LONDON: I think it's -- the for sale condos are struggling at the same level as single family residential. In the investment world we're seeing the multifamily investment as the real darling of capital investors right now. If you can find not just a good deal but just a decent deal on investing in an apartment, capital investors are investing across the nation, regardless of the metropolitan areas. They believe the contrary is the case on the rental side, that people are going to rent before they buy. And that's going to keep occupancy high. And that will ultimately boost rent rates, which is bad news for renters, good news for investors.
CAVANAUGH: I want to get your take on something that Gary said, matt. It sounded almost as if a -- it was a self fulfilling prophecy. That the number of people who are under water continues to grow because actually the bottom -- we haven't reached the bottom in housing prices yet. So you may be doing fine, but then you find out your house is actually worth $7,000 less than you thought, and you automatically find yourself underwater.
BATTIATA: Sure. It's happening. Unfortunately the market is still declining. I'm gonna be optimistic and say maybe we're a year from the bottom, but we might be two years from the bottom as far as the market coming back. And as it continues to decline, you have more and more people upside down. As long as they can afford to make their payments, they're fine. But if anything happens, if they need to move or suddenly can't afford their payments any longer. The banks have shown themselves to be unwilling to help anybody in a real way as far as doing loan modifications. So these people find themselves, and I get calls every day, well, my company is transferring me to Texas, and I happen to be upside down. So we gotta do a short sale. It's very, very common.
CAVANAUGH: I want to ask you both quickly before the break, we have the idea of housing prices continuing to go down. And we had this incentive last year in April, these tax incentives, and we thought that that was going to provide a big rebound for the housing industry. What went wrong? Why didn't that work over the long-term?
BATTIATA: It worked over the short term is the problem. The issue is that all the government intervention which has been very well intentioned on the part of trying to force the banks to help people, the banks -- all it's really done is prolonged the decline. It would have been a much sharper decline, believe it or not, and maybe that wouldn't have been a good thing, but at least it would have been over fast faster. It's simply prolonging the agony. . The biggest problem with shadow inventory are the people who are in what i call loan modification limo. They have been trying for a year or longer to modify their homes. They're in default, not making payments. And these people are either going to end up in a short sale or a foreclosure. That's probably the biggest number as far as shadow inventory looming on the horizon.
CAVANAUGH: When we return we'll talk about what statistics can tell us about the San Diego housing market during the last ten years, and how they might predict the next phase for real estate. Matt Battiata and Gary London are staying with me. And we'll be changed by the ut's Lori Weisberg. It's 12:20, you're listening to kpbs midday edition.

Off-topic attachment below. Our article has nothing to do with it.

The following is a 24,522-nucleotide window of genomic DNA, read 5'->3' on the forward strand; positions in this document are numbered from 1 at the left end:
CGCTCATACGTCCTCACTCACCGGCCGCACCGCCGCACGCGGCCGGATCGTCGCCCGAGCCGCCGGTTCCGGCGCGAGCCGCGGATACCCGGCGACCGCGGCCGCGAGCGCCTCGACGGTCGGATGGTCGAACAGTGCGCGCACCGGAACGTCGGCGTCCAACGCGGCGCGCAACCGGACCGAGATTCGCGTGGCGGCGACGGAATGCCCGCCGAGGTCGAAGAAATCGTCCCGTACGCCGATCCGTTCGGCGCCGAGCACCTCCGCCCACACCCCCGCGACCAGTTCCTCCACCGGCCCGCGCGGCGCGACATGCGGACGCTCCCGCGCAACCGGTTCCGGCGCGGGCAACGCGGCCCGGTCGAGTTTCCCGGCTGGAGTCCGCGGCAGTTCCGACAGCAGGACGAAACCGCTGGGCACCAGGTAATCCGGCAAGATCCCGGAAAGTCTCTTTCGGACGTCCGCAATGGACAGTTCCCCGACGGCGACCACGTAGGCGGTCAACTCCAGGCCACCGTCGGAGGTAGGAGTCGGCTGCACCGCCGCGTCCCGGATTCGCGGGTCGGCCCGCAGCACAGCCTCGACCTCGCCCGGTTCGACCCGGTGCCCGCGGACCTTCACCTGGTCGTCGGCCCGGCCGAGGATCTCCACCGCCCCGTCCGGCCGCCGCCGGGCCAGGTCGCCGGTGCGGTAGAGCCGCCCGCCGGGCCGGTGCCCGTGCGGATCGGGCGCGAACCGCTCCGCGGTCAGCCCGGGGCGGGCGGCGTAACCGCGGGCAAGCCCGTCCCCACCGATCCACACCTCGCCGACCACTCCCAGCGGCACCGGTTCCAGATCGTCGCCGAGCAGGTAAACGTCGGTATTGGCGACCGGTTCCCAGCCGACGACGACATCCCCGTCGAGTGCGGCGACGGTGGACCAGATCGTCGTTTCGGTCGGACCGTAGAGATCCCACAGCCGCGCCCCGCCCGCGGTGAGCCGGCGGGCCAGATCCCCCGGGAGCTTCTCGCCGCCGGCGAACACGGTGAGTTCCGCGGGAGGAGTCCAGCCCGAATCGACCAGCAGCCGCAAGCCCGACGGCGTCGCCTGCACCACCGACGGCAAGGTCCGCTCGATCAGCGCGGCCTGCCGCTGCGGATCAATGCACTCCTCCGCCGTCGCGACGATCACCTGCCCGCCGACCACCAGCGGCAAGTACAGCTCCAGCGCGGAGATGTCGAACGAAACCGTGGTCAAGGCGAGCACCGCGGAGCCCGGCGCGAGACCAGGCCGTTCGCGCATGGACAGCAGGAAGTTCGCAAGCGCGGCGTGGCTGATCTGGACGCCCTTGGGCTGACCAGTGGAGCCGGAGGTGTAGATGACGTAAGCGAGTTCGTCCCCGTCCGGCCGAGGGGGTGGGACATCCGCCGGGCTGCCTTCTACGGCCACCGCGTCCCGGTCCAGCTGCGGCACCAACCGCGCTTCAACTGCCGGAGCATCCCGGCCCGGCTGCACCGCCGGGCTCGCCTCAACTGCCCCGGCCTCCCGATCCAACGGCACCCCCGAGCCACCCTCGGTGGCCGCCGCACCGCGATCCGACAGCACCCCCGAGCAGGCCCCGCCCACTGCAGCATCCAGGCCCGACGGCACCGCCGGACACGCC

CAVANAUGH: This is KPBS midday edition. I'm Maureen Cavanaugh. We continue our update on the San Diego real estate market. My quests are Matt Battiata, ceo of the Battiata real estate group, Gary London with the london reality advisors, and joining us is Lori Weis berg, staff writer for the San Diego union tribune. Hi Lori.
WEISBERG: Thanks for having me.
CAVANAUGH: I know that you've done a series of articles and have been looking into the raid of local home ownership and compiling some stats with the real estate market over the last ten years. How has the rate of local home ownership changed in the last decade?
WEISBERG: It's really remained flat from 2,000. What we were able to tell, mid decade, looking at the census bureau's -- the American community survey: It showed that the home ownership rate jumped by about 4 or 5 percentage points mid decade, reflecting the run up in the housing market. All those gains vanished by the end of the decade. You can see the fallout from the bus when you look at the home ownership rate by itself.
CAVANAUGH: One of the things that you say is the number of local homeowners increased but the rate of home ownership is down. Can you explain the difference?
WEISBERG: Rice, right, well, i mean obviously, the population is growing at the same time that more people are buying. But it's more just a mathematical statistic. It's the proportion of people who own their own homes have remained the same while the population has grown. It's more a functional -- it's a more statistical thing that's going on. The number of homeowners has increased in part because there's a lot of new homes that were built over the decade. But when you divide that into the number of people in occupied homes, that rate has either gone down in some areas or in some areas like downtown and the neighborhoods downtown it actually went up.
CAVANAUGH: It would be interesting to see a graph of the statistics you looked at. Did you see a huge up turn around the mid 2000s and then a sharp decline?